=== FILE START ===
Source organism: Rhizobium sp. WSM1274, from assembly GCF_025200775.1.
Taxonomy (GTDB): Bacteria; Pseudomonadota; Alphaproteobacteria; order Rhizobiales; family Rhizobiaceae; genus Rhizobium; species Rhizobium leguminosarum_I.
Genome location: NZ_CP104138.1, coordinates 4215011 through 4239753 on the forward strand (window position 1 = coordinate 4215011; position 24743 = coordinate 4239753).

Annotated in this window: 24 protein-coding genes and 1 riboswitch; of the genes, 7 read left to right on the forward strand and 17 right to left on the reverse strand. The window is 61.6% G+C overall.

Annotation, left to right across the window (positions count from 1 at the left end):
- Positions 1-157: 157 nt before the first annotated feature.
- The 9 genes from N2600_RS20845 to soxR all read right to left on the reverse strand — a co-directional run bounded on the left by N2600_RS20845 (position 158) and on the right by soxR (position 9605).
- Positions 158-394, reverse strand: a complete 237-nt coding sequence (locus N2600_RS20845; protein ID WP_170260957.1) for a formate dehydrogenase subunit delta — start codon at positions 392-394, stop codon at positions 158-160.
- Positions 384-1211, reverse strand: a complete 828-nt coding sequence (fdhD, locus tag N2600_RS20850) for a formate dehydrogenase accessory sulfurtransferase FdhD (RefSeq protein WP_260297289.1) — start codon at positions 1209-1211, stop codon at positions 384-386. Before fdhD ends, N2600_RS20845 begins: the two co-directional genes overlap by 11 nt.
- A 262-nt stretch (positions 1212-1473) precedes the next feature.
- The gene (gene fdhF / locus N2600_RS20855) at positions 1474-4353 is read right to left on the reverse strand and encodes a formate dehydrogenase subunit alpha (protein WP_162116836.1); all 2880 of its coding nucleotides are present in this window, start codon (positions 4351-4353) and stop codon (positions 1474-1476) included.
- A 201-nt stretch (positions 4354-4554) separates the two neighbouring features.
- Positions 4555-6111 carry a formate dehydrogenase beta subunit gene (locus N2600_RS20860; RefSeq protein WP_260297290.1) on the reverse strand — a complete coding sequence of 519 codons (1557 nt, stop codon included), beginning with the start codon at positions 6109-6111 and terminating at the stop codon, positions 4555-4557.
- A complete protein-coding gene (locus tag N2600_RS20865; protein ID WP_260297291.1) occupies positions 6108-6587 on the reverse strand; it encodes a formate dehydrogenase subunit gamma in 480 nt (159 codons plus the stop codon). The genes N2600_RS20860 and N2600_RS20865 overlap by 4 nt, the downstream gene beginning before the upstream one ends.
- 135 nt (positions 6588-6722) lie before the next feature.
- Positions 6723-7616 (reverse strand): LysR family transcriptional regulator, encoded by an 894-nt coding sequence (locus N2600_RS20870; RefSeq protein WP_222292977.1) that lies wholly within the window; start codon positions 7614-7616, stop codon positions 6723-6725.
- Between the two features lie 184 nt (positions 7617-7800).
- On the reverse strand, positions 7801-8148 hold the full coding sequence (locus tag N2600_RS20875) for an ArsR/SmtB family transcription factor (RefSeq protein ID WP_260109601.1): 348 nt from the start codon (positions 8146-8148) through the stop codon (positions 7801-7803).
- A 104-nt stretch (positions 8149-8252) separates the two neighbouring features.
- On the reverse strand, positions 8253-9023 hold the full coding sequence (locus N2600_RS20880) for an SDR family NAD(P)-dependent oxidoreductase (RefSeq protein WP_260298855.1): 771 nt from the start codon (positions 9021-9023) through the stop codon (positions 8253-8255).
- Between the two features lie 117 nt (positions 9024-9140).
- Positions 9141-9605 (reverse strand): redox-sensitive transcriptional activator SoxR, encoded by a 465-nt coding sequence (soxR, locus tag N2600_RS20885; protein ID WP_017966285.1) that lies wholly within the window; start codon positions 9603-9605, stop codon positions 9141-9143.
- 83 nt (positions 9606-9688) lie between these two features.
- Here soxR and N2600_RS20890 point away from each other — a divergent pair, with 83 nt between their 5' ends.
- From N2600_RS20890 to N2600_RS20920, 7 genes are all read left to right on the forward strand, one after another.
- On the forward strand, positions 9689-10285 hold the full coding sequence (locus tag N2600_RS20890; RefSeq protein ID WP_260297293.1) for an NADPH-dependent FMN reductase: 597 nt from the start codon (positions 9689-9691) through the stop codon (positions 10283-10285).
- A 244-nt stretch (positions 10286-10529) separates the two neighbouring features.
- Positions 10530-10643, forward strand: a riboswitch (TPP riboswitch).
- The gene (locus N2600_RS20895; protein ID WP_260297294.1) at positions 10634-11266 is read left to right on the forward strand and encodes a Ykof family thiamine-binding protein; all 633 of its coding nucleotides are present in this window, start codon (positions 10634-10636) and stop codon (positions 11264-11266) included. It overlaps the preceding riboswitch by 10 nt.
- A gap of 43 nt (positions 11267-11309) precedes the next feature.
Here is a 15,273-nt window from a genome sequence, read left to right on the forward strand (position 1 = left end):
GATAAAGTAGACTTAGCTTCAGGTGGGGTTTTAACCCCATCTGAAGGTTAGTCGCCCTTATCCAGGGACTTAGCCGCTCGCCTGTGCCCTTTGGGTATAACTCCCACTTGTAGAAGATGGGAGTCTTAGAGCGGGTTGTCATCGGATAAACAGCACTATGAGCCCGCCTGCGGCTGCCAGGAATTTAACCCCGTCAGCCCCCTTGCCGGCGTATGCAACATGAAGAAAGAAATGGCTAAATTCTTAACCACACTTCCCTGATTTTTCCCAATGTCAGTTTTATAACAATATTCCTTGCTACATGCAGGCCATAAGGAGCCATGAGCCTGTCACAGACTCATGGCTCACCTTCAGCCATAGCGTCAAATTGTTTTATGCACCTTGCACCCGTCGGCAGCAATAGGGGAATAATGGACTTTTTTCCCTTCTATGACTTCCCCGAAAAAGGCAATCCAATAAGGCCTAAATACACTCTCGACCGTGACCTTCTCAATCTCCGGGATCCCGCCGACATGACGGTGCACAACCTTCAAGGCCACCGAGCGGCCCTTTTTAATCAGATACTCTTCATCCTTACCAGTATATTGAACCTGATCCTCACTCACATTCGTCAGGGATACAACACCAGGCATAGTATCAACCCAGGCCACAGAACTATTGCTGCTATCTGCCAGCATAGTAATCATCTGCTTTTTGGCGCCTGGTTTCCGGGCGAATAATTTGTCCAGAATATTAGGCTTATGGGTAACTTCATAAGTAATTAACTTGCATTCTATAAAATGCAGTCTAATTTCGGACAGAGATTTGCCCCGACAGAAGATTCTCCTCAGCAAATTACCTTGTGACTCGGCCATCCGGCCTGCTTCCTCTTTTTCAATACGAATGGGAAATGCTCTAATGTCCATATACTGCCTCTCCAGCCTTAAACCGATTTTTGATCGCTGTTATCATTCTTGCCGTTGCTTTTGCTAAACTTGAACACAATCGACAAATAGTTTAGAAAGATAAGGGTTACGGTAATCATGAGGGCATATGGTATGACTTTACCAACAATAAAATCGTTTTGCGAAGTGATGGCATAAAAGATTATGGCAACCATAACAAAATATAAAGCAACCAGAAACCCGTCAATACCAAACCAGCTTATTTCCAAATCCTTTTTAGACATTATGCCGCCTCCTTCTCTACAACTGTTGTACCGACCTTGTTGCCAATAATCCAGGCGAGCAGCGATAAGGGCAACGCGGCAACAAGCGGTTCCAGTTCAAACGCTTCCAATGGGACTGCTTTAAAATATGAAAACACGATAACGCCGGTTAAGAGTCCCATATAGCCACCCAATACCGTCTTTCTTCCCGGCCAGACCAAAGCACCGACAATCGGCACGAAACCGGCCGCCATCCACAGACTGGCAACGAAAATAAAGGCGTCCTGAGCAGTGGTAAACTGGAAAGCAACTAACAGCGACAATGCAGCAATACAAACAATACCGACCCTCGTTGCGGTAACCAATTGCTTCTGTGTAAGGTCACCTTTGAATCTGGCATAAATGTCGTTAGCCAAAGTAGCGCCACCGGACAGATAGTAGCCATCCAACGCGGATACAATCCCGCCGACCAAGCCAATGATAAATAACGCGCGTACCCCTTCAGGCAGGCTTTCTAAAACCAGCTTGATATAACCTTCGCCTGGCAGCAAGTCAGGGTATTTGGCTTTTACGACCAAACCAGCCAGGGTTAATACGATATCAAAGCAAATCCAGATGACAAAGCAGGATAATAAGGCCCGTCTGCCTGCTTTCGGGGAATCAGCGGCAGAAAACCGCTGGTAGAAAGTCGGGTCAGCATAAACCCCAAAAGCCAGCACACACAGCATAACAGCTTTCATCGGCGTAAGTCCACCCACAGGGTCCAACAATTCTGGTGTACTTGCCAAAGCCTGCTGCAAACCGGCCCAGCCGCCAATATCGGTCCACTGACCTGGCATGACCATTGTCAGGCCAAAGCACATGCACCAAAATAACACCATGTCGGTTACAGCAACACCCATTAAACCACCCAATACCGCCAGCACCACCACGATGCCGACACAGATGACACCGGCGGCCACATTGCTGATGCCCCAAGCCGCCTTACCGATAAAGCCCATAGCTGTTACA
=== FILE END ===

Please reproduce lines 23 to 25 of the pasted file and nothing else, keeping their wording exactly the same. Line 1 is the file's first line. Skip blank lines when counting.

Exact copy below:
- 83 nt (positions 9606-9688) lie between these two features.
- Here soxR and N2600_RS20890 point away from each other — a divergent pair, with 83 nt between their 5' ends.
- From N2600_RS20890 to N2600_RS20920, 7 genes are all read left to right on the forward strand, one after another.